From Wassim Abdo’s perspective, the coalition campaign in Syria has so far killed his parents and nephew and ruined his hometown. “My opinion of the international coalition is that it’s a performance by the international community to target civilians and infrastructure and to destroy the country. And this type of warfare is not part of eliminating Daesh.”
(Laura Gottesdiener, Le Monde Diplomatique 8/2/17)
This article originally appeared at TomDispatch.com.



Some of the many children reported killed in the fierce
battle for control of Raqqa city since June 6th.
courtesy of Airwars.org

Children pay high price in fight
to take Raqqa from ISIS

excerpt:

Airwars has tracked as many as 119 children alleged killed in Coalition actions since June 6th. Based on the quality of local reports, at least 87 and as many as 100 of those deaths appear likely to have resulted from US-led actions.

According to the local media activist group Raqqa Is Being Slaughtered Silently (RBSS), 50,000 civilians are in ISIS-held areas of the city.

RBSS publishes hourly updates via Twitter on the U.S. backed assault on Raqqa.

Coalition civilian casualty claims double under Donald Trump

excerpt:

The high civilian toll in part reflects the brutal final stages of the war, with the densely populated cities of Mosul and Raqqa under heavy assault by air and land. But there are also indications that under President Trump, protections for civilians on the battlefield may have been lessened—with immediate and disastrous results.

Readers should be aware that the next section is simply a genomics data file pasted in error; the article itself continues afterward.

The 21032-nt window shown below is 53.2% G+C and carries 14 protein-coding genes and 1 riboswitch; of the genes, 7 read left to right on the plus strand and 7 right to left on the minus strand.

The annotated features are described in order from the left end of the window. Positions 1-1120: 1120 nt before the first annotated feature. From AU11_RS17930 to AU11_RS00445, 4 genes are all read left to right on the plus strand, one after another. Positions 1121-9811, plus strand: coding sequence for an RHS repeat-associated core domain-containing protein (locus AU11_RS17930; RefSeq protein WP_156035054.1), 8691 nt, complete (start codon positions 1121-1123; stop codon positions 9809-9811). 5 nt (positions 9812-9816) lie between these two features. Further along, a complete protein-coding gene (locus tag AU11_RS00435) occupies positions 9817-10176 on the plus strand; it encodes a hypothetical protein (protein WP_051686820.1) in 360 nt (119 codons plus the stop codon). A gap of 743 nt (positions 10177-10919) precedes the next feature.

“Remarkably, when I interview families at camps who have just fled the fighting, the first thing they complain about is not the three horrific years they spent under ISIS, or the last months of no food or clean water, but the American airstrikes,” said Belkis Wille, Iraq researcher for Human Rights Watch. “Many told me that they survived such hardship, and almost made it out with the families, only to lose all their loved ones in a strike before they had time to flee.”

Iraq/Syria: Danger From U.S. White Phosphorus

excerpt:

“No matter how white phosphorus is used, it poses a high risk of horrific and long-lasting harm in crowded cities like Raqqa and Mosul and any other areas with concentrations of civilians,” said Steve Goose, arms director at Human Rights Watch.

“Horrific civilian harm from previous use of white phosphorus has generated public outrage and this latest use of white phosphorus underscores the urgent need for states to strengthen international law relating to incendiary weapons,” Goose said.

Gaza Corner Audio 7/15/17

April’s inaugural Palestine Music Expo (PMX) was the first opportunity for a vibrant but sealed off Palestinian music scene to connect with the international music industry.